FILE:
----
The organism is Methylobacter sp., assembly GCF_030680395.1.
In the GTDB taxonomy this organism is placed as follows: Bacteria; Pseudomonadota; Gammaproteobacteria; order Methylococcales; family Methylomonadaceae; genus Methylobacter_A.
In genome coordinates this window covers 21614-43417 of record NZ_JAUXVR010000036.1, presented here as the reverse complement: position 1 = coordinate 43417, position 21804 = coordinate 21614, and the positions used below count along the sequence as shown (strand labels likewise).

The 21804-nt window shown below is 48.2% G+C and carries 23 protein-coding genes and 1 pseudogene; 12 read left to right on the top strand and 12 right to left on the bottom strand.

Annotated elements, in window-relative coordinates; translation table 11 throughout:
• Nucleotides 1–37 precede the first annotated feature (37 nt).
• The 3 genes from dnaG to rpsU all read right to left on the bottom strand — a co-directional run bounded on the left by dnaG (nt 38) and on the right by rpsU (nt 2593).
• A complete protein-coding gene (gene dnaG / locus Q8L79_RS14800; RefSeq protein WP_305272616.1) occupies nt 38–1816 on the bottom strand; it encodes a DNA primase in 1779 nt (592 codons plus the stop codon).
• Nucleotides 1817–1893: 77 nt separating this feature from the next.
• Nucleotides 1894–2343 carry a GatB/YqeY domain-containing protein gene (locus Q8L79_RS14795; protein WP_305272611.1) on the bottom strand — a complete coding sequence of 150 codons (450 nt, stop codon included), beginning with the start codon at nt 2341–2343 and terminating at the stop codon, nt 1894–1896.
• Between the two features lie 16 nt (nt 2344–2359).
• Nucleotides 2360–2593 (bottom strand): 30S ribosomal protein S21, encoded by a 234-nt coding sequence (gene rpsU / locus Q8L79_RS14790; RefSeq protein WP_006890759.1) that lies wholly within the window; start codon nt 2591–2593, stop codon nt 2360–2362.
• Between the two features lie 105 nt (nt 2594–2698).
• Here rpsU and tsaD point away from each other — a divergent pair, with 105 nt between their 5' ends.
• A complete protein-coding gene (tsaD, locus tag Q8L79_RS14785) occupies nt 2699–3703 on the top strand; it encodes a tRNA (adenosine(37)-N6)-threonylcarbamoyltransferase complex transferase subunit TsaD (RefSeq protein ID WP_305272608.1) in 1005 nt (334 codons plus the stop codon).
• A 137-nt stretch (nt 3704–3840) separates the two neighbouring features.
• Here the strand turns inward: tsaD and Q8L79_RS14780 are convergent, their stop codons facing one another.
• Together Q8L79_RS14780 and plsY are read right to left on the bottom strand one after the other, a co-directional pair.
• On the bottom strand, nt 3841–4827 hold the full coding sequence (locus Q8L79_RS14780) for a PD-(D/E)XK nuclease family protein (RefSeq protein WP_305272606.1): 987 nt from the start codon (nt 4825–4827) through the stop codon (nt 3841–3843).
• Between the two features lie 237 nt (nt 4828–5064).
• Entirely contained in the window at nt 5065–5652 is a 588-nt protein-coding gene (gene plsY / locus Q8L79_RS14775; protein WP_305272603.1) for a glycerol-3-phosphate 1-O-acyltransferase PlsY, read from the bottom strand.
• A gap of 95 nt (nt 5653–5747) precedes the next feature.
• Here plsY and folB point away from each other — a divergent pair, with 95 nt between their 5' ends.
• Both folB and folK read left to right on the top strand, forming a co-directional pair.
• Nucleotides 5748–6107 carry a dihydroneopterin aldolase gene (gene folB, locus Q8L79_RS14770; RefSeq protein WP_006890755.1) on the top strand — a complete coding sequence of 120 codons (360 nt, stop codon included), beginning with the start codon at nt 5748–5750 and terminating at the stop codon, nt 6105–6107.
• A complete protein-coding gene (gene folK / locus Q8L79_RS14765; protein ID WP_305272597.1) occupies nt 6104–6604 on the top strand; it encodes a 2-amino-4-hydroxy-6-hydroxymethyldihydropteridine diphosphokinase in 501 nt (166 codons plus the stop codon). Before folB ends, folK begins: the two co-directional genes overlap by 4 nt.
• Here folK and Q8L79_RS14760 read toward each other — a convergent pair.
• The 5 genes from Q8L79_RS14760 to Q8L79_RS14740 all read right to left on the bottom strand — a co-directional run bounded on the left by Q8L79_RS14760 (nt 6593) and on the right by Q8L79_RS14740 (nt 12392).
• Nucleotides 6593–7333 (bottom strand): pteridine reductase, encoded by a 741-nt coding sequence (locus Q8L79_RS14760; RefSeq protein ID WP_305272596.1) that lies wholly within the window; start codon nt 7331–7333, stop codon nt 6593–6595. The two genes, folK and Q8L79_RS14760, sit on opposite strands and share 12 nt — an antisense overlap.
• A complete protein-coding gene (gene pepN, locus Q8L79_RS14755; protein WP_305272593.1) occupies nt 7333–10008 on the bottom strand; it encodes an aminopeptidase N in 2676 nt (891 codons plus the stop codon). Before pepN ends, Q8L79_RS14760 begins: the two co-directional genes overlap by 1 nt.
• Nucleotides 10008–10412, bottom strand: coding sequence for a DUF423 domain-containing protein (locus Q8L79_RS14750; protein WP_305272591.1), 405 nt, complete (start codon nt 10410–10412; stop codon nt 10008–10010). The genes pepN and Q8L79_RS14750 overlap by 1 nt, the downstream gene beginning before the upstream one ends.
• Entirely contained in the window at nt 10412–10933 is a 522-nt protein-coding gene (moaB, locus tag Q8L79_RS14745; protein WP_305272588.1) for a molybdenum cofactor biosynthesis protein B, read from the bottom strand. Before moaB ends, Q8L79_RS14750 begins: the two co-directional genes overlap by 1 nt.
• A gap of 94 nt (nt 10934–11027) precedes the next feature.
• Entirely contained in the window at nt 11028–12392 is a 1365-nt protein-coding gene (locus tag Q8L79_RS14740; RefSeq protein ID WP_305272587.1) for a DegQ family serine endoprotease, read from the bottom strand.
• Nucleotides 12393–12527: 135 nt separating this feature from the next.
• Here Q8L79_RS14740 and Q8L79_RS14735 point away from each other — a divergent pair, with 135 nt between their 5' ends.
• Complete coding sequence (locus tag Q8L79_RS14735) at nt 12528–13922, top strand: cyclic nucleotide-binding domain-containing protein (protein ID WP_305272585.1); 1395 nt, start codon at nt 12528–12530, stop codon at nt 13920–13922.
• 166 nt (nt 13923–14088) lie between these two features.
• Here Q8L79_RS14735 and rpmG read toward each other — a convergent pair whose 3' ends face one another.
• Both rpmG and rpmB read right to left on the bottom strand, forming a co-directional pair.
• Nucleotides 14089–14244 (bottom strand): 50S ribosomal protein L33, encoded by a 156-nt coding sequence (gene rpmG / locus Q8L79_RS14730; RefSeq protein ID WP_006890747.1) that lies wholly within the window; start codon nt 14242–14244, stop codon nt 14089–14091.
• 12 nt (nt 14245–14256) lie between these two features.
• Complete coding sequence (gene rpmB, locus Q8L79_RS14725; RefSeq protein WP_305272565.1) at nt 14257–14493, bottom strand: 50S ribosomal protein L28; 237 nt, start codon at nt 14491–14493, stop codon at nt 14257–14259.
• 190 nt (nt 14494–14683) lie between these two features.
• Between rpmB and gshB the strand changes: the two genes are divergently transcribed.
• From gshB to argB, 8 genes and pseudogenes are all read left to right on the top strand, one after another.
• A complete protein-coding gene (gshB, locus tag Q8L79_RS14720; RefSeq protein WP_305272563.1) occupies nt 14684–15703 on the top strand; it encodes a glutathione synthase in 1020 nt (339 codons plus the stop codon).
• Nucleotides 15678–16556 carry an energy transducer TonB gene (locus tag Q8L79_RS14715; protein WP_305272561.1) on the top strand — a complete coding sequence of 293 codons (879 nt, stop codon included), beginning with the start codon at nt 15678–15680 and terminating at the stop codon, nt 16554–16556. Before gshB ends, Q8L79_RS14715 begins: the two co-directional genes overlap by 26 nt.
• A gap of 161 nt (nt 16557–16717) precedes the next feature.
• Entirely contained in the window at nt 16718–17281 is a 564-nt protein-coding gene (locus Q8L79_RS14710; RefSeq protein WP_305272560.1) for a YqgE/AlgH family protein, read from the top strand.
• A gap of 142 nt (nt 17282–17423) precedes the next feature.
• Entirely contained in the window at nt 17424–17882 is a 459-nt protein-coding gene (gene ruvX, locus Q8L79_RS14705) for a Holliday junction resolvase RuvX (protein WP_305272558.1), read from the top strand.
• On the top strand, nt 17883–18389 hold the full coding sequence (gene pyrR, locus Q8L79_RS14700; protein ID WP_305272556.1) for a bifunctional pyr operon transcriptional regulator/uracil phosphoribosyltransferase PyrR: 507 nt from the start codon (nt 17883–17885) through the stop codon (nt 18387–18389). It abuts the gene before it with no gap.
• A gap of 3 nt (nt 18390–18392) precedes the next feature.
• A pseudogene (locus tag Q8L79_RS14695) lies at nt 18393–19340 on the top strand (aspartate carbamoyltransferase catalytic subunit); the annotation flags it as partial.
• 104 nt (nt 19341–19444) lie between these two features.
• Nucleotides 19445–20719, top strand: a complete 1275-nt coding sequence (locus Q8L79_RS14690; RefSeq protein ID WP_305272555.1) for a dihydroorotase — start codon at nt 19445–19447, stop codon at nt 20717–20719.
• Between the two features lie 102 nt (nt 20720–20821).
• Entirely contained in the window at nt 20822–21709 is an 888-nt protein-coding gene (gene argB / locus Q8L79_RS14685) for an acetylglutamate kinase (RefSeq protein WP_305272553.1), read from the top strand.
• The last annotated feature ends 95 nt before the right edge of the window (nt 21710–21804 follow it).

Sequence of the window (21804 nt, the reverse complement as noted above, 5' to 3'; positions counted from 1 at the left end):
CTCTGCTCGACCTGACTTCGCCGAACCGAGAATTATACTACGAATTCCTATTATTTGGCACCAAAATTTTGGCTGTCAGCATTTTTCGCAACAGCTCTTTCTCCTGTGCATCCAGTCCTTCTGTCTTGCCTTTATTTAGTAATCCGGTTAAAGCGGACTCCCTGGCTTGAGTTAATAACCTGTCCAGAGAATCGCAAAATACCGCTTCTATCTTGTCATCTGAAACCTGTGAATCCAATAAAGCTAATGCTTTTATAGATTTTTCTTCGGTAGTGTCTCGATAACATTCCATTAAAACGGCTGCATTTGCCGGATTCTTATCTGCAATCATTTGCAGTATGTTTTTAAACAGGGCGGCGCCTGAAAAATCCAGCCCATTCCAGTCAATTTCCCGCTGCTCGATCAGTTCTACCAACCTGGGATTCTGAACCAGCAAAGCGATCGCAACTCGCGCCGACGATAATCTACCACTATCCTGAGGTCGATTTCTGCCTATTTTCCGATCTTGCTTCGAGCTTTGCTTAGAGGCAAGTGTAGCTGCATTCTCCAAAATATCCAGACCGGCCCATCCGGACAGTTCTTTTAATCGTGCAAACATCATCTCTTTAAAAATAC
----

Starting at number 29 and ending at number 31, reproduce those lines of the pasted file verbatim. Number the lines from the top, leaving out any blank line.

• Nucleotides 6593–7333 (bottom strand): pteridine reductase, encoded by a 741-nt coding sequence (locus Q8L79_RS14760; RefSeq protein ID WP_305272596.1) that lies wholly within the window; start codon nt 7331–7333, stop codon nt 6593–6595. The two genes, folK and Q8L79_RS14760, sit on opposite strands and share 12 nt — an antisense overlap.
• A complete protein-coding gene (gene pepN, locus Q8L79_RS14755; protein WP_305272593.1) occupies nt 7333–10008 on the bottom strand; it encodes an aminopeptidase N in 2676 nt (891 codons plus the stop codon). Before pepN ends, Q8L79_RS14760 begins: the two co-directional genes overlap by 1 nt.
• Nucleotides 10008–10412, bottom strand: coding sequence for a DUF423 domain-containing protein (locus Q8L79_RS14750; protein WP_305272591.1), 405 nt, complete (start codon nt 10410–10412; stop codon nt 10008–10010). The genes pepN and Q8L79_RS14750 overlap by 1 nt, the downstream gene beginning before the upstream one ends.